Syria solution to be based on 1998 Turkey pact: Lavrov
Turkey, Russia and Iran have agreed to find a solution to the problems plaguing northern Syria based on the 1998 Adana Agreement, Russian Foreign Minister Sergey Lavrov said Tuesday.
"At the recent summit in Sochi, agreement was reached to resolve this problem on the basis of the treaty signed in Adana," Lavrov said at a press conference in Moscow.
"There are terrorist threats on the border between Syria and Turkey; they have existed there for a long time," he added.
Lavrov stated that the details of the Sochi "accord will be defined in consultations between the Russian, Turkish and Syrian militaries".
Turkey says the Adana Agreement -- signed between Ankara and Damascus in 1998 -- was aimed at eliminating these threats, and therefore allows Turkish forces to conduct operations inside Syria near the Turkish border.
On a plan to create a terror-free safe zone in northern Syria along Turkish border Lavrov said: "I think the U.S. lacks perspective when it says that it will decide who will implement security in the buffer zone."
The current situation east of the Euphrates was "the result of U.S. actions in the region", he added, going on to assert that Washington wanted "to split Syria and create a quasi-state".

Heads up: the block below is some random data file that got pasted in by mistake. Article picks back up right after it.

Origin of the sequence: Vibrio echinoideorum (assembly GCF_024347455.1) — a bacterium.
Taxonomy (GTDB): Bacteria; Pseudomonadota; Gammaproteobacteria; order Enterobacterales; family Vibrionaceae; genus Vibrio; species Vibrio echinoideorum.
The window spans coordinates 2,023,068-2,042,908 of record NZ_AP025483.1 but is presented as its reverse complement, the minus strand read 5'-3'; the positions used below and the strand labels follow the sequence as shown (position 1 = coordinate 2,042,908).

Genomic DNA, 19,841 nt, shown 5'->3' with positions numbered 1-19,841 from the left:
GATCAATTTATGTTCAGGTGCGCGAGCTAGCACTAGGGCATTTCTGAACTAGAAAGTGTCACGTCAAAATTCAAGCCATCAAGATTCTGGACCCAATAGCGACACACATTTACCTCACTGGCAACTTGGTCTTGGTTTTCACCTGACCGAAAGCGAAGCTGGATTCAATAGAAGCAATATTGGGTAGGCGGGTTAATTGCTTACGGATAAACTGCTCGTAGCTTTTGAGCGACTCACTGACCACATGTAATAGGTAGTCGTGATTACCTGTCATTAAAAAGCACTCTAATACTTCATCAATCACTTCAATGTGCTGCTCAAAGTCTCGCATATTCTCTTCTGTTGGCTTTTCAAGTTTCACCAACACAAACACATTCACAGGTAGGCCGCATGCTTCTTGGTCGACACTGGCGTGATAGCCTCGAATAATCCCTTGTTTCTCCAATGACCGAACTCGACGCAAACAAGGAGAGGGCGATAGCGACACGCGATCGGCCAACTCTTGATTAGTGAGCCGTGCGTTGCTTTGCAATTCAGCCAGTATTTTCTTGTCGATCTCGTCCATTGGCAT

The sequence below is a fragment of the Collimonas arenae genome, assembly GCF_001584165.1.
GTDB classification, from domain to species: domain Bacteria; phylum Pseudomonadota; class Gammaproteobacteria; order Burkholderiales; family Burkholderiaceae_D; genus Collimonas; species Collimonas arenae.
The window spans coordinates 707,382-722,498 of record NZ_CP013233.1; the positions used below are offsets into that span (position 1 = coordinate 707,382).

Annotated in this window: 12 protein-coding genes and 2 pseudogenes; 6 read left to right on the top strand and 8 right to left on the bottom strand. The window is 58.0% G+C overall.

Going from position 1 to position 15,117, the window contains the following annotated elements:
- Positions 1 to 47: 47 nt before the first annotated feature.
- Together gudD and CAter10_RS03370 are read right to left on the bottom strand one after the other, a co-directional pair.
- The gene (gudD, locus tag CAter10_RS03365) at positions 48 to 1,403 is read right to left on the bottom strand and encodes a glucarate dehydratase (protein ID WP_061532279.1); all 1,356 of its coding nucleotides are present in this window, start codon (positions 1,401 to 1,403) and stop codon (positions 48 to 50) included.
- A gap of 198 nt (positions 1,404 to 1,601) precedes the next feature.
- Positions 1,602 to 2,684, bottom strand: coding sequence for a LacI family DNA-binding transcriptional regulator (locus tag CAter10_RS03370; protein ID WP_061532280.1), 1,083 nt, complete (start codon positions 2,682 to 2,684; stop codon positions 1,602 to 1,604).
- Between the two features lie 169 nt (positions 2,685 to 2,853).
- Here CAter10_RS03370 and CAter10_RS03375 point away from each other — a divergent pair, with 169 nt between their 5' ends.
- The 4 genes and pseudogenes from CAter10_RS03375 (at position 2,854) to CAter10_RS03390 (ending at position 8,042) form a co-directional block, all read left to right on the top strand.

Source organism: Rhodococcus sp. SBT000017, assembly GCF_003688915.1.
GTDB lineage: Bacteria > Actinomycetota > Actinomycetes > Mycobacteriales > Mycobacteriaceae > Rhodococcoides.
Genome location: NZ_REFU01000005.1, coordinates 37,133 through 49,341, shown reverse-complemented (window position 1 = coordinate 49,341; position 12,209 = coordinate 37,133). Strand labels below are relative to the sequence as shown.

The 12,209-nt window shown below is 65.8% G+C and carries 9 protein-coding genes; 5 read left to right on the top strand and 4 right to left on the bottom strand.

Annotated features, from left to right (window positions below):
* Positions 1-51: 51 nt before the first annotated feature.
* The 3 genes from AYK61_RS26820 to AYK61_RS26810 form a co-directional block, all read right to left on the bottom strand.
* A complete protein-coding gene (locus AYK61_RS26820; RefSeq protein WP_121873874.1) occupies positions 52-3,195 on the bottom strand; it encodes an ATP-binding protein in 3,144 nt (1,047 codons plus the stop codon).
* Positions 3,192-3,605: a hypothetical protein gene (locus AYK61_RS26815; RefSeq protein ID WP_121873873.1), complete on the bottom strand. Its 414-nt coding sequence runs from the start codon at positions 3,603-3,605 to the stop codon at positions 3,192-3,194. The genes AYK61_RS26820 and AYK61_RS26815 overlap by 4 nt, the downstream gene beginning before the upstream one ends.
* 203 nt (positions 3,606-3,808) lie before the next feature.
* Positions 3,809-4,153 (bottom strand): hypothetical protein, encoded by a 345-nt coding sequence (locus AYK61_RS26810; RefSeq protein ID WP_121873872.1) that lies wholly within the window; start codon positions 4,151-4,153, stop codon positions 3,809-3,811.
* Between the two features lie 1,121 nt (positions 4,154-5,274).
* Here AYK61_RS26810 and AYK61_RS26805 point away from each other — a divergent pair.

"They are already actively investing in it and even forcing their allies to pay for reconstruction in this part of the Syrian Arab Republic," he said.
In 1998, Syria and Turkey signed an agreement in Turkey's southern city of Adana aimed at easing Ankara's concerns regarding the PKK terrorist group.
Terrorist training camps were closed in Syria, and terrorist elements were refused service by Syrian banks.
Turkey and Syria also worked in tandem to clear mines from the border areas, allowing it to be used for agricultural purposes.
Turkish officials have repeatedly said that a cross-border operation against the YPG/PKK -- the PKK's Syrian branch -- would soon be launched east of the Euphrates.
In its more than 30-year terror campaign against Turkey, the PKK -- recognized as a terrorist group by Turkey, the U.S. and the EU -- has been responsible for the deaths of some 40,000 people, including women and children.